Cardinal says youth synod can't be 'a bunch of old men talking'

Cardinal says youth synod can’t be ‘a bunch of old men talking’

Cardinal says youth synod can’t be ‘a bunch of old men talking’

Youths take selfies with Pope Francis in Rome's neighborhood of Borgata Ottavia on the occasion of his visit to a local parish church, Sunday, March 12, 2017. (Credit: AP Photo/Gregorio Borgia.)

Over the next two years, two major events will focus the attention of the Catholic Church on young people: A Synod of Bishops on Youth set for October 2018, and the next edition of World Youth Day in Panama in 2019. As far as the synod goes, Cardinal José Luis Lacunza of Panama says it can't be just a "bunch of old men talking," and American Cardinal Kevin Farrell says bishops should start reaching out to youth now.

ROME — Ahead of the upcoming Synod of Bishops on Youth, one leading cardinal wants to make sure the meeting is not that of a “bunch of old men” talking about young people, but a gathering in which the voices of the protagonists come through loud and clear.

“It cannot be a synod about the youth, where a bunch of old men talk about the youth, it has to be an opportunity to listen to them, to learn about their experiences, demands, challenges,” said Cardinal José Luis Lacunza of Panama.

“I believe that, if we light a fire in the youth, there will be havoc, because by nature a young person is expressive, forthcoming, willing to take risks and come up with new ideas,” he said.

The word “havoc” is a loose translation of the mostly Argentinian word lio, which Pope Francis used for the first time when he was addressing thousands of Argentine pilgrims at World Youth Day in Rio de Janeiro (WYD) in 2013, a few months after being elected to the papacy.

Since there’s no literal translation for the word, “noise” or “mess” are also often used. In his remarks, Francis called on the youth to “go out on the streets” and raise havoc in their dioceses.

“I want the Church to go out onto the streets, I want us to resist everything worldly, everything static, everything comfortable, everything to do with clericalism, everything that might make us closed in on ourselves,” he said.

Young people are now being summoned by the Vatican to generate havoc not only in their dioceses but in the global Church, including both the Synod of Bishops on the Youth, to be held in October 2018, and the following year during World Youth Day 2019 in Panama.

“It’s from what young people tell us that we have to move forth, because if we don’t listen to their suggestions on how to evangelize, then [a synod on the youth] would be worthless,” Lacunza said.

The prelate was in Rome last week participating in an international gathering called, “From Krakow to Panama: The synod on the way with the young,” sponsored by the Vatican’s Dicastery for Family, Laity and Life, headed by American Cardinal Kevin Farrell.

Before the synod, youth from around the world will be asked to respond to a questionnaire which will be made available in May. But local bishops shouldn’t wait until the results come out, Farrell said, or even until WYD Panama, to begin working with young people.

“We would hope that all conferences of bishops, dioceses and bishops around the world would reach out to young people,” Farrell told Crux on Sunday at the Vatican’s press office.

He agrees with his Panamanian peer, in the sense that the hierarchy needs to learn to listen to young people, and not just “talk to them.”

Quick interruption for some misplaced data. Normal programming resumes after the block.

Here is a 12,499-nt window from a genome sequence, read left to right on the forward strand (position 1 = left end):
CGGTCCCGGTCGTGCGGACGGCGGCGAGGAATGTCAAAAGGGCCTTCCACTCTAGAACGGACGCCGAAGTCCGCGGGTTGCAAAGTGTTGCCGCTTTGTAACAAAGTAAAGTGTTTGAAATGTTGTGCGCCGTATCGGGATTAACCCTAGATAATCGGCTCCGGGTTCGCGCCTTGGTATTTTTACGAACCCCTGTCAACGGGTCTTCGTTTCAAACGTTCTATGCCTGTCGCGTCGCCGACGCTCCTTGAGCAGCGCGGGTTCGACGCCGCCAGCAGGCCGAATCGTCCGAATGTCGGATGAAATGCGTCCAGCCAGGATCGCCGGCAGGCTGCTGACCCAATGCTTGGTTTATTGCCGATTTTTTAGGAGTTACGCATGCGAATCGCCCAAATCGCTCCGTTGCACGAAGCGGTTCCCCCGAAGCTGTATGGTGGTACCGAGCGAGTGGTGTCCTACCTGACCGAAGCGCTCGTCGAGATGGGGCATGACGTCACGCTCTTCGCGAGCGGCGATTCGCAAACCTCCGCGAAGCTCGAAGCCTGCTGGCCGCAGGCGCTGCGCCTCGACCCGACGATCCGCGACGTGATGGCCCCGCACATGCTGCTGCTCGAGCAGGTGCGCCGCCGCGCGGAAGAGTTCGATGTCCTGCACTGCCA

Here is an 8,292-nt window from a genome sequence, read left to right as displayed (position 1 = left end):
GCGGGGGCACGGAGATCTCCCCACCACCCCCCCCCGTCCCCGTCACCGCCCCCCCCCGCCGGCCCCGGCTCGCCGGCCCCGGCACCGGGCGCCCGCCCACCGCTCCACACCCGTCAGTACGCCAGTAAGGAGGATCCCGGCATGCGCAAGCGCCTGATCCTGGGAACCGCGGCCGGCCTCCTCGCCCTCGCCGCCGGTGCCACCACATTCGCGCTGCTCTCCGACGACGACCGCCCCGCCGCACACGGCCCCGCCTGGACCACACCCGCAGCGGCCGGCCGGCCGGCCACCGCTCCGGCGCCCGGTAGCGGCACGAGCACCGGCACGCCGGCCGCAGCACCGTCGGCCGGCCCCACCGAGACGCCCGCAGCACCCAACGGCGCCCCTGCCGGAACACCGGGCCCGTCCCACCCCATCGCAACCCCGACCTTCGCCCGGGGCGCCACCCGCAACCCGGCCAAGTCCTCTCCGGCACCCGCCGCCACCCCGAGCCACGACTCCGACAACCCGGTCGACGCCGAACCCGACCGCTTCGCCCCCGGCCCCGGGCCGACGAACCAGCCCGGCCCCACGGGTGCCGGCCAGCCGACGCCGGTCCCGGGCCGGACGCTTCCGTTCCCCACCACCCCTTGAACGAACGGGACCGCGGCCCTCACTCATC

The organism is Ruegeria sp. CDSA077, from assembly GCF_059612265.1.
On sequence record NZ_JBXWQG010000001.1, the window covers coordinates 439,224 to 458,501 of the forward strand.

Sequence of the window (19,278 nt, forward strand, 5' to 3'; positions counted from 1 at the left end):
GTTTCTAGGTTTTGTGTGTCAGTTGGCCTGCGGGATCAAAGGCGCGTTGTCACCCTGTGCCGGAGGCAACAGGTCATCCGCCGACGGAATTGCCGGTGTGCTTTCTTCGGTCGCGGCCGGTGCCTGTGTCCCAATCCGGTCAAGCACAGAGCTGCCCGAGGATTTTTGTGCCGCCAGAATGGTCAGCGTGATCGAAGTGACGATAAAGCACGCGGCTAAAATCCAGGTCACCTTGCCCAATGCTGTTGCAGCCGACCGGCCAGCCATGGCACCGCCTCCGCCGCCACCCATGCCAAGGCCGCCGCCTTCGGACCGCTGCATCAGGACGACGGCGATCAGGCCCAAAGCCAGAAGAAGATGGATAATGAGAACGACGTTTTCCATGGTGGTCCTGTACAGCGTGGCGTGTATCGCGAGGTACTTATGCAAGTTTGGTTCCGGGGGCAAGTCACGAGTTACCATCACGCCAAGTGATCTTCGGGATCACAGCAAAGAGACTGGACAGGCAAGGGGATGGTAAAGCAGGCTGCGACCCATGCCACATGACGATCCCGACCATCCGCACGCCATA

This is something Francis excels at, Farrell said, mentioning in particular the pope’s off-the-cuff remarks to thousands of young people who’d gathered in Rome’s St. Mary Major Basilica on Saturday for a prayer vigil ahead of Palm Sunday.

The pope, Farrell said, “Was on fire!”

As is usually the case, the pontiff arrived at the meeting with a set of prepared remarks. However, after hearing the witness of a Franciscan sister and a young man who was pulled from the rubble of his school after it collapsed in an earthquake in 2002, killing his teacher and 27 classmates, Francis set his text aside and took notes instead, also a usual situation when he talks to the youth.

In October 2018 the bishops are supposed to reflect on the theme: “Young people, faith and vocational discernment.”

Yet Francis wants for it to be referred to as “the synod for young people,” one from which no young person feels excluded, be it that they’re Catholic or not, active in their parishes or questioning the existence of God.

“Every young person has something to say to others, something to say to the adults, to the priests, sisters, bishops and even to the pope. We all need to hear you,” Francis said on Saturday.

Young people appear ready to voice their thoughts. Together with Lacunza and Farrell, several dozen young people from Panama were on hand on Sunday, to talk to the press.

“If asked, I would tell the priest of my parish or my bishop to follow John Paul’s II call: ‘Don’t be afraid.’ We, the youth, are up to the challenge of bringing joy into spreading the Gospel,” said Carla Polo, 25.

But it’s not all on the bishops, she said: “We have to answer Pope Francis’s call from World Youth Day Krakow: Get up from our couches, put our sneakers on and get to work, putting our talents to the service of the Church, because oftentimes, we’re anesthetized!”

It’s this two-way street Pope Francis wants to see at work throughout the synod process and in WYD Panama.

During his remarks on Saturday, he asked the youth to reach out to their elders, ask about their dreams, and to work on making them a reality. Talking about WYD, with more than two years to go, Francis said that the pope will ask the youth if they’d complied.

“I don’t know if it will be me, but the pope will be in Panama, and he will ask you: ‘Did you speak with your elders?’”

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